We synthesize micron-sized magnetic wires which lengths range from 10 to 100 µm. The magnetic wires can be remotely actuated with an external magnetic field, and as such they can be used to perform microrheology experiments. We exploit the technique of rotational magnetic spectroscopy (MRS) in which wires are submitted to a rotational magnetic field as a function of the frequency, and their motion is monitored by time-lapse microscopy. The MRS technique is successfully applied to model systems including viscoelastic liquids (e.g. wormlike micelles) and soft gel materials (polysaccharide gel), leading to the measure of the shear viscosity and shear elastic modulus. Applied recently in the context of biology to measure intra- and extracellular body fluid viscosities, the approach demonstrates the potential of the wire-based spectroscopy as an accurate rheological tool to explore soft matter dynamics and flow. It also represents a robust alternative to bead microrheology.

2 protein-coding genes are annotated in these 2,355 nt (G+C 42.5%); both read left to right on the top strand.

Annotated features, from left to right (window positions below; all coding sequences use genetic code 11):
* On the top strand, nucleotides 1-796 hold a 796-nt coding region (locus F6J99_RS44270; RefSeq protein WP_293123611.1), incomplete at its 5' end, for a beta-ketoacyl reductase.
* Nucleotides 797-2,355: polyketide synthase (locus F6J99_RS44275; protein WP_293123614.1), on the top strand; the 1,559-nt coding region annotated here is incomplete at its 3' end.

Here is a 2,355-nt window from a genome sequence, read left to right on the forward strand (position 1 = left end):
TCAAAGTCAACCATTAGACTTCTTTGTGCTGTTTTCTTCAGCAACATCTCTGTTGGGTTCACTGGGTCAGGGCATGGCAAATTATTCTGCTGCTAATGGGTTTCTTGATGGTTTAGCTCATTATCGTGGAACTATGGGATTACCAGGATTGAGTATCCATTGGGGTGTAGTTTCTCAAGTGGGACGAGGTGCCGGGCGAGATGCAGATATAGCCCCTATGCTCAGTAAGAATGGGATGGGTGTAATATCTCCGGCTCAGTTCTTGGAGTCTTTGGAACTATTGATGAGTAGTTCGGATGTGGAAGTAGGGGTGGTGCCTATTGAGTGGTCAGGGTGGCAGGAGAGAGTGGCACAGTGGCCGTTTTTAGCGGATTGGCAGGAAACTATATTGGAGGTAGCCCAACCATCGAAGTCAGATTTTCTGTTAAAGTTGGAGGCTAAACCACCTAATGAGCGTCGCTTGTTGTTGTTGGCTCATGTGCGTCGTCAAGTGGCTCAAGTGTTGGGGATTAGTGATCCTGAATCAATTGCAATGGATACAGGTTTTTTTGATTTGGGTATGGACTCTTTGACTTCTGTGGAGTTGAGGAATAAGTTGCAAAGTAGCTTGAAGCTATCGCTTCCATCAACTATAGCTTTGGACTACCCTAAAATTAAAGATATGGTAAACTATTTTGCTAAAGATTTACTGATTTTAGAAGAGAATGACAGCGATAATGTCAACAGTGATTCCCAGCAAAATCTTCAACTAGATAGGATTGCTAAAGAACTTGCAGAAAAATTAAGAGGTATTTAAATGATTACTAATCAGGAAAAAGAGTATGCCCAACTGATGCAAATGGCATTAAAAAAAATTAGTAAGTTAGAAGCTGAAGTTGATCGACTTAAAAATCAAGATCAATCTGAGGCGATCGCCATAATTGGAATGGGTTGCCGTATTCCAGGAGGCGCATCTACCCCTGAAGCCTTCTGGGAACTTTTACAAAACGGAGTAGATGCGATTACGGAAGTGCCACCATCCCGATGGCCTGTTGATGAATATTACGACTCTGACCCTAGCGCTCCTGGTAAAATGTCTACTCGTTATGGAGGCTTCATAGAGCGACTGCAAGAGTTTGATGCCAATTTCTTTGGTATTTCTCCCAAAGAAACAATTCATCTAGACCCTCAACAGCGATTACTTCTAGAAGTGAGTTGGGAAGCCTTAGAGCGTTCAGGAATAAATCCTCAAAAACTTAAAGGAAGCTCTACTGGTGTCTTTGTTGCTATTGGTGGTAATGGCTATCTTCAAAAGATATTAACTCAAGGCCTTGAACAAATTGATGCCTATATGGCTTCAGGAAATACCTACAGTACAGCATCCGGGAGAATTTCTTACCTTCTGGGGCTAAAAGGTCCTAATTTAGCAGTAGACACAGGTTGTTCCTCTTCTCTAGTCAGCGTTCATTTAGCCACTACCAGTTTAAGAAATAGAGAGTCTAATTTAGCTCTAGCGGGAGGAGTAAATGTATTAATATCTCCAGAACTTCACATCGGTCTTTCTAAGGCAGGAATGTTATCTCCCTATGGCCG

F. Loosli, M. Najm, R. Chan, E. Oikonomou, A. Grados, M. Receveur and J.-F. Berret*
Wire active microrheology to differentiate viscoelastic liquids from soft solids
ChemPhysChem  17, 4134 – 4143 (2016)

J.-F. Berret*
Local viscoelasticity of living cells measured by rotational magnetic spectroscopy
Nature Communications 7, 10134 (2016)

A. Mateos-Maroto, F. Ortega, R.G. Rubio, J.-F. Berret,F. Martínez-Pedrero
Giant Vesicles with Encapsulated Magnetic Nanowiresas Versatile Carriers, Transported via Rotating and Non-Homogeneous Magnetic Fields
Particle and Particle Systems Characterization 36 (10), 1900239 (2019)

L.P.A. Thai, F. Mousseau, E.K. Oikonomou, M. Radiom and J.-F. Berret*
Effect of Nanoparticles on the Bulk Shear Viscosity of a Biomimetic Lung Surfactant
ACS Nano 14, 466 – 475 (2020)